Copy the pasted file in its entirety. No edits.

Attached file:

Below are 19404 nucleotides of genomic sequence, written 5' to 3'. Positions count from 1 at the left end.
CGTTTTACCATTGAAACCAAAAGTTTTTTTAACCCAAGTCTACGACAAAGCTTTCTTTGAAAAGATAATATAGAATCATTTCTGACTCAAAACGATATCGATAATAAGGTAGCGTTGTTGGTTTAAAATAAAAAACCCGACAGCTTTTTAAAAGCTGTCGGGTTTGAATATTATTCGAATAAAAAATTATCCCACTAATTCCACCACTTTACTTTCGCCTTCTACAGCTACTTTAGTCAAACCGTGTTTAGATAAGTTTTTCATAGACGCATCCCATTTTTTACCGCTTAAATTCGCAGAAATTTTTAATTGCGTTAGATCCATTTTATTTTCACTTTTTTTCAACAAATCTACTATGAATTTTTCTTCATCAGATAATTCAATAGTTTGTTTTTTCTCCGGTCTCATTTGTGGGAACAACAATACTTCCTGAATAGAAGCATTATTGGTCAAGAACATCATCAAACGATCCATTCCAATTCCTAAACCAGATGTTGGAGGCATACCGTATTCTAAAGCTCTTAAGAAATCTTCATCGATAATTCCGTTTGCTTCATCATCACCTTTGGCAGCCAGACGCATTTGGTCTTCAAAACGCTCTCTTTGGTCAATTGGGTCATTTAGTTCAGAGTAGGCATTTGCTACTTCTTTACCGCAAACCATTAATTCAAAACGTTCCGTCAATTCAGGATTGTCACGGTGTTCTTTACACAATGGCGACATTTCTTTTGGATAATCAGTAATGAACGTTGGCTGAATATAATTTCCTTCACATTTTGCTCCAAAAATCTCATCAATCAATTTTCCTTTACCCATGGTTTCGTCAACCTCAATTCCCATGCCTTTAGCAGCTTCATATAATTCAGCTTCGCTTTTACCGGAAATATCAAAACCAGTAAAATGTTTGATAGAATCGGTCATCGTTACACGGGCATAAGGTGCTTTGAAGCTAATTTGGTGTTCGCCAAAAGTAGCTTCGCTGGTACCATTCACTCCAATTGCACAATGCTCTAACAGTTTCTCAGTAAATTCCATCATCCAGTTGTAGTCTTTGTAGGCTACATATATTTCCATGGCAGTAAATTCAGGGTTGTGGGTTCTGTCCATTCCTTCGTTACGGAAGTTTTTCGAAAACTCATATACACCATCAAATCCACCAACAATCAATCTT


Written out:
Below are 19404 nucleotides of genomic sequence, written 5' to 3'. Positions count from 1 at the left end.
CGTTTTACCATTGAAACCAAAAGTTTTTTTAACCCAAGTCTACGACAAAGCTTTCTTTGAAAAGATAATATAGAATCATTTCTGACTCAAAACGATATCGATAATAAGGTAGCGTTGTTGGTTTAAAATAAAAAACCCGACAGCTTTTTAAAAGCTGTCGGGTTTGAATATTATTCGAATAAAAAATTATCCCACTAATTCCACCACTTTACTTTCGCCTTCTACAGCTACTTTAGTCAAACCGTGTTTAGATAAGTTTTTCATAGACGCATCCCATTTTTTACCGCTTAAATTCGCAGAAATTTTTAATTGCGTTAGATCCATTTTATTTTCACTTTTTTTCAACAAATCTACTATGAATTTTTCTTCATCAGATAATTCAATAGTTTGTTTTTTCTCCGGTCTCATTTGTGGGAACAACAATACTTCCTGAATAGAAGCATTATTGGTCAAGAACATCATCAAACGATCCATTCCAATTCCTAAACCAGATGTTGGAGGCATACCGTATTCTAAAGCTCTTAAGAAATCTTCATCGATAATTCCGTTTGCTTCATCATCACCTTTGGCAGCCAGACGCATTTGGTCTTCAAAACGCTCTCTTTGGTCAATTGGGTCATTTAGTTCAGAGTAGGCATTTGCTACTTCTTTACCGCAAACCATTAATTCAAAACGTTCCGTCAATTCAGGATTGTCACGGTGTTCTTTACACAATGGCGACATTTCTTTTGGATAATCAGTAATGAACGTTGGCTGAATATAATTTCCTTCACATTTTGCTCCAAAAATCTCATCAATCAATTTTCCTTTACCCATGGTTTCGTCAACCTCAATTCCCATGCCTTTAGCAGCTTCATATAATTCAGCTTCGCTTTTACCGGAAATATCAAAACCAGTAAAATGTTTGATAGAATCGGTCATCGTTACACGGGCATAAGGTGCTTTGAAGCTAATTTGGTGTTCGCCAAAAGTAGCTTCGCTGGTACCATTCACTCCAATTGCACAATGCTCTAACAGTTTCTCAGTAAATTCCATCATCCAGTTGTAGTCTTTGTAGGCTACATATATTTCCATGGCAGTAAATTCAGGGTTGTGGGTTCTGTCCATTCCTTCGTTACGGAAGTTTTTCGAAAACTCATATACACCATCAAATCCACCAACAATCAATCTT